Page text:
Christine Schwerin, Michigan Department of Natural Resources
In Michigan, “up north” brings visions of tall, snow-covered pine trees, hiking trails winding through canopied forests and campgrounds filled with the sounds of kids playing. It’s far away from the hustle and concrete in the cities that spread across the lower portion of the state. When a friend says they’re going up north for the weekend, you know they’re heading upstate to enjoy the outdoors, shed some stress and reconnect with nature.
What happens to kids who have no way to get up north, who have never experienced life outside of the city? How can they know the beauty of up north if they’ve never been there? How will they develop a love for the outdoors without access to it? That’s the catalyst behind Michigan DNR’s Outdoor Adventure Center in Detroit: to inspire, educate and connect visitors to Michigan’s natural, historical and cultural resources.
The 41,000-square-foot brick building along Detroit’s riverfront opened in July 2015, and welcomed 50,000 visitors in the first seven months. Visitors can experience exciting outdoor adventures with hands-on activities, exhibits and simulators – they can walk behind and touch a waterfall, step into a fishing boat and reel in a big fish, hit the trail on a mountain bike or snowmobile, and much more. Kids learn about how the DNR manages state parks, forests, wildlife and fish as they climb the roots and explore the canopy of a massive bur oak tree, or hop aboard a real airplane, and see what’s swimming in the aquarium.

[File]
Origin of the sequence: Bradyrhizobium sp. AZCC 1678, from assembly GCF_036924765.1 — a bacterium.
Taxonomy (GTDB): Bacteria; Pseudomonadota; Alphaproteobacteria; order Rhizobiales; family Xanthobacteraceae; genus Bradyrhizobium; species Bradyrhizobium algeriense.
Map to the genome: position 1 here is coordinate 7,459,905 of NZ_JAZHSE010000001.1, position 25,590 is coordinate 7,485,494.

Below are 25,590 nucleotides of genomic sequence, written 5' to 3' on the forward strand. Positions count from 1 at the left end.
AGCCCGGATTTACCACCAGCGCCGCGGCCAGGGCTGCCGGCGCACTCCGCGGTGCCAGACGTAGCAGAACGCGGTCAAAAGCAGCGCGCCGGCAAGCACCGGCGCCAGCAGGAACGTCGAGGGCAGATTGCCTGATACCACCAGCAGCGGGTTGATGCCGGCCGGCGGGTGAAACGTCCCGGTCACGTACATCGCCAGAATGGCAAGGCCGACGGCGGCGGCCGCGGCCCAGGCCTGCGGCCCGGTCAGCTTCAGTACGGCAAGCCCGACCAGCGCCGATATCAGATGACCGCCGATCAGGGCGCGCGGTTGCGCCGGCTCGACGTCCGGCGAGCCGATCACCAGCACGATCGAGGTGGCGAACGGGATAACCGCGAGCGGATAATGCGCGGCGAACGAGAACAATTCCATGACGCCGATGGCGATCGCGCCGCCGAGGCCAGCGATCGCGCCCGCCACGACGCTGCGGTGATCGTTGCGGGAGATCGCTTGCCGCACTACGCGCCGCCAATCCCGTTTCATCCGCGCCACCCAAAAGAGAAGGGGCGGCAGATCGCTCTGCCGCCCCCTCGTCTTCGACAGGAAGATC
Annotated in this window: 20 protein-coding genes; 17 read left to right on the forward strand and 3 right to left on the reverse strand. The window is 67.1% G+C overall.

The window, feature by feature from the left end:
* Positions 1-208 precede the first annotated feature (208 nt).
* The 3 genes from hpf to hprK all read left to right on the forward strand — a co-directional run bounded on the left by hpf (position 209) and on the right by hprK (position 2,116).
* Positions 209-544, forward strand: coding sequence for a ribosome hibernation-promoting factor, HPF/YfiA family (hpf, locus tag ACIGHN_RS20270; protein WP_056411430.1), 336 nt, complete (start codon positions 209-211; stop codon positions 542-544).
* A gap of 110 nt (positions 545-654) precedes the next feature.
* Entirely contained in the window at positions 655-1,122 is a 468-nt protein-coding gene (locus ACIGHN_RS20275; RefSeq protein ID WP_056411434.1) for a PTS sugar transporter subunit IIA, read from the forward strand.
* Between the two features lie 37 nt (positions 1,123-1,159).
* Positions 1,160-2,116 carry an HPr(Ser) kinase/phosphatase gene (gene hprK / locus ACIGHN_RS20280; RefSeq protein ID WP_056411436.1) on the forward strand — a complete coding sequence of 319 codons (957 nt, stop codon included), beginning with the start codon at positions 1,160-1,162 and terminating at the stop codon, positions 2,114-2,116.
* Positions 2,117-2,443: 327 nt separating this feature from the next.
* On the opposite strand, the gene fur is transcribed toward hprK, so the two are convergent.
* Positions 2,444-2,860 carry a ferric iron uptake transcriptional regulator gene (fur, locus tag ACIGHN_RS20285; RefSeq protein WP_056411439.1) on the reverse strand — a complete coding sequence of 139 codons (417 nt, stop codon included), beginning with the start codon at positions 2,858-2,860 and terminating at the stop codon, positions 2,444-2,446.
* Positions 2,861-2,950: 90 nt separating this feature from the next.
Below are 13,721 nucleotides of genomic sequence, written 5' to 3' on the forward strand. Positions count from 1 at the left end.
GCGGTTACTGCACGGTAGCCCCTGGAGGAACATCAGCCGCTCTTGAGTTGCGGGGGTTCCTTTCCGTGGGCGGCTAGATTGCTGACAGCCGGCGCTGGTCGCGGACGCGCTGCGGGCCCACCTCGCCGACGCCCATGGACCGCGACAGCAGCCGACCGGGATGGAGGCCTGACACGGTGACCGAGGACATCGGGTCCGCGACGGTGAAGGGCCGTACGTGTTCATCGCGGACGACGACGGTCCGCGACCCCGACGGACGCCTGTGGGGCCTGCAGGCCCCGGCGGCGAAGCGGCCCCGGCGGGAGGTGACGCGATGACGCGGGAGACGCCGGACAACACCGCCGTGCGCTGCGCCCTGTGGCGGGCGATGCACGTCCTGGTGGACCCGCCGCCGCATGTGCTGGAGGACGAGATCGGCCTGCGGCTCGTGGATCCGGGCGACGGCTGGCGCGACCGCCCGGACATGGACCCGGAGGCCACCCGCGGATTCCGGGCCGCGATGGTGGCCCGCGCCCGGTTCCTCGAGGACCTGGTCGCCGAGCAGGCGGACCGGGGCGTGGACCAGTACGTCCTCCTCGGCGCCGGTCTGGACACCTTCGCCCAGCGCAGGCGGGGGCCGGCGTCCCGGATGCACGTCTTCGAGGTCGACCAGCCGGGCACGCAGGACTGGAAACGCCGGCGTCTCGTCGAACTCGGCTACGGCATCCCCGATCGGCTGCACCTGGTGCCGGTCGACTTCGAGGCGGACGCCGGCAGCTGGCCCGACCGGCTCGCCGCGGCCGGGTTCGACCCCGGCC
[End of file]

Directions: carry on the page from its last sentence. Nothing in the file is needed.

Getting to opening day was no easy feat. It took teams of people — architects, project managers, construction contractors, exhibit designers, education specialists, you name it — to get from conception to ribbon-cutting.
“We get about 250 school kids through here each day,” said Center Director Linda Walter. “Detroit is such a concentrated area of people with so many school districts that it keeps us really busy. It’s awesome to see all these kids.”
The center isn’t just for kids. “In the afternoons we get a lot of seniors coming in after the students have gotten back on the busses,” says Walter. “They weren’t necessarily a group that we anticipated or targeted, but they come and we love to have them. You don’t have to be a kid to love learning about nature and getting your hands on these exhibits.”
The Center’s meeting rooms have also drawn attention from Detroit-area businesses looking for a unique place to convene. Word of these meeting spaces got out early, with several large meetings and even a wedding booked and held well before the center was officially open. The referrals keep coming.
“Someone will come to attend a meeting and then come back with their families or book another meeting room for their own organization,” said Walter. That’s money that goes back into the center to keep it staffed, maintained and running smoothly.
Visit Michigan.gov/oac to learn more about the Outdoor Adventure Center. Visit Up North Downtown – Michigan’s Outdoor Adventure Center to watch a video.